# How do you find the asymptotes for  f(x) = x/((x+3)(x-4))?

Jul 20, 2018

$\text{vertical asymptotes at "x=-3" and } x = 4$
$\text{horizontal asymptote at } y = 0$

#### Explanation:

The denominator of f(x) cannot be zero as this would make f(x) undefined. Equating the denominator to zero and solving gives the value that x cannot be and if the numerator is non-zero for these values then they are vertical asymptotes.

$\text{solve } \left(x + 3\right) \left(x - 4\right) = 0$

$\Rightarrow x = - 3 \text{ and "x=4" are the asymptotes}$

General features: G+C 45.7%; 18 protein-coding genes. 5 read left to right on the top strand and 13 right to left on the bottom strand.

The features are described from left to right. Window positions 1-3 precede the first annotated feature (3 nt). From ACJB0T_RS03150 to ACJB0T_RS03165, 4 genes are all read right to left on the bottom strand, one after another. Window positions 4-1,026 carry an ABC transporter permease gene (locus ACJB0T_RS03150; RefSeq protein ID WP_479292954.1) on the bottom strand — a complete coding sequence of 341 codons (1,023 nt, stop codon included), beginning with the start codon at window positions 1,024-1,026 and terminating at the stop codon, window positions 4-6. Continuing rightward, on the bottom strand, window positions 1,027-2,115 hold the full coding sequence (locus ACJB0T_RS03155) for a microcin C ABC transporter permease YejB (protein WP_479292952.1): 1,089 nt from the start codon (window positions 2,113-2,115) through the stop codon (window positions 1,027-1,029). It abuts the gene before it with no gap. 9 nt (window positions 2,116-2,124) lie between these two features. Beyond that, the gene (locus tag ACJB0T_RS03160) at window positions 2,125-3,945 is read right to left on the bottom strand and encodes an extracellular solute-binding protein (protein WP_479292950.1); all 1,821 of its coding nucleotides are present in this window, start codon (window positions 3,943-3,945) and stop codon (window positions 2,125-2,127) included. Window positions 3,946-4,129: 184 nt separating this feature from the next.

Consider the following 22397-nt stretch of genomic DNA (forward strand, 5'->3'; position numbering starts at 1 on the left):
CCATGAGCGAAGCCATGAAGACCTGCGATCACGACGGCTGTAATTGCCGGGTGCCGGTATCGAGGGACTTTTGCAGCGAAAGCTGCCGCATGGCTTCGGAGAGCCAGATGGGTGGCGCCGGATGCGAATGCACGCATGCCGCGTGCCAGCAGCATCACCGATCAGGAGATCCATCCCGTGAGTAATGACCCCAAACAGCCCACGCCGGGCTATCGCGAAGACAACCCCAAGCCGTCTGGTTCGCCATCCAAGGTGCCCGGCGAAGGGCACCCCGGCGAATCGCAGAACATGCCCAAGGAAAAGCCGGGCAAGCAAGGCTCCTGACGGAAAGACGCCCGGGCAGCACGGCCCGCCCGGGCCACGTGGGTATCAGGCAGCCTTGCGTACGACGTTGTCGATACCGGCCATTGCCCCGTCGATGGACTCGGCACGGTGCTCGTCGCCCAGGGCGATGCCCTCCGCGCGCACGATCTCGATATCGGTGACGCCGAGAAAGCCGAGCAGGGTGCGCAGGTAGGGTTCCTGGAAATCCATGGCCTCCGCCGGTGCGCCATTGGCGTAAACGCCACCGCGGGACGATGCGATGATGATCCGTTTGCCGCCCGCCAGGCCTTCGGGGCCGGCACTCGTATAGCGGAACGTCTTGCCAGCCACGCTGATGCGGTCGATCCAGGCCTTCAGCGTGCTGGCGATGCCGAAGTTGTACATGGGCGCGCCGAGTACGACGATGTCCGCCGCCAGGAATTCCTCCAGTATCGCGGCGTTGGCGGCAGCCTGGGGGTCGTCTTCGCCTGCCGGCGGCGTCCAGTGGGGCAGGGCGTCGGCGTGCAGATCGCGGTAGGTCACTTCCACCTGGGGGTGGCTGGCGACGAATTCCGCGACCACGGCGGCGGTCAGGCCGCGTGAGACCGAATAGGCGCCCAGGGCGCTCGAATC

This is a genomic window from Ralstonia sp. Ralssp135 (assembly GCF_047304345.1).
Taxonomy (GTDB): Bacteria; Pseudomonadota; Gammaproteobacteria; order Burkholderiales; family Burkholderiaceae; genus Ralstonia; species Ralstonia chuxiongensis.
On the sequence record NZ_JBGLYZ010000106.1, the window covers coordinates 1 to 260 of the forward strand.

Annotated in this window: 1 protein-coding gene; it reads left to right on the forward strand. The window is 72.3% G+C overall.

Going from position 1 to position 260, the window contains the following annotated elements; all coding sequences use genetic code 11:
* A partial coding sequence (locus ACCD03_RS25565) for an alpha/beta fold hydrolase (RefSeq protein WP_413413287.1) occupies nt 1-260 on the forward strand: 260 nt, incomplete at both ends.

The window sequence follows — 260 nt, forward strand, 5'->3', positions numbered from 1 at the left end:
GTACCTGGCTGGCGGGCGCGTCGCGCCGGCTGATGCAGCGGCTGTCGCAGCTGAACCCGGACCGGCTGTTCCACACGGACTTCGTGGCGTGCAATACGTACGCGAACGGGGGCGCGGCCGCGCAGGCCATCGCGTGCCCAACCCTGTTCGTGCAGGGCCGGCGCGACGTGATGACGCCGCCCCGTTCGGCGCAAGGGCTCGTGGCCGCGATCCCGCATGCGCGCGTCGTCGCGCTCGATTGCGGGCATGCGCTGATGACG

$\text{Horizontal asymptotes occur as}$

${\lim}_{x \to \pm \infty} , f \left(x\right) \to c \text{ ( a constant )}$

$\text{divide terms on numerator/denominator by the highest}$
$\text{power of "x" that is } {x}^{2}$

$f \left(x\right) = \frac{\frac{x}{x} ^ 2}{{x}^{2} / {x}^{2} - \frac{x}{x} ^ 2 - \frac{12}{x} ^ 2} = \frac{\frac{1}{x}}{1 - \frac{1}{x} - \frac{12}{x} ^ 2}$

$\text{as } x \to \pm \infty , f \left(x\right) \to \frac{0}{1 - 0 - 0}$

$y = 0 \text{ is the asymptote}$
graph{x/((x+3)(x-4)) [-10, 10, -5, 5]}